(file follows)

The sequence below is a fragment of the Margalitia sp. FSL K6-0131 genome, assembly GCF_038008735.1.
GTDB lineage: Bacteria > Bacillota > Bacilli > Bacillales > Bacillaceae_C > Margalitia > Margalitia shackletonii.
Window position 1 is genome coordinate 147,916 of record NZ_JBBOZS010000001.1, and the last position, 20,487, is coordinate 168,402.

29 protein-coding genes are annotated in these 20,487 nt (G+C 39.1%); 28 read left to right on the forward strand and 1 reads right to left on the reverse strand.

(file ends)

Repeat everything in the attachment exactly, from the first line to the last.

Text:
The sequence below is a fragment of the Margalitia sp. FSL K6-0131 genome, assembly GCF_038008735.1.
GTDB lineage: Bacteria > Bacillota > Bacilli > Bacillales > Bacillaceae_C > Margalitia > Margalitia shackletonii.
Window position 1 is genome coordinate 147,916 of record NZ_JBBOZS010000001.1, and the last position, 20,487, is coordinate 168,402.

29 protein-coding genes are annotated in these 20,487 nt (G+C 39.1%); 28 read left to right on the forward strand and 1 reads right to left on the reverse strand.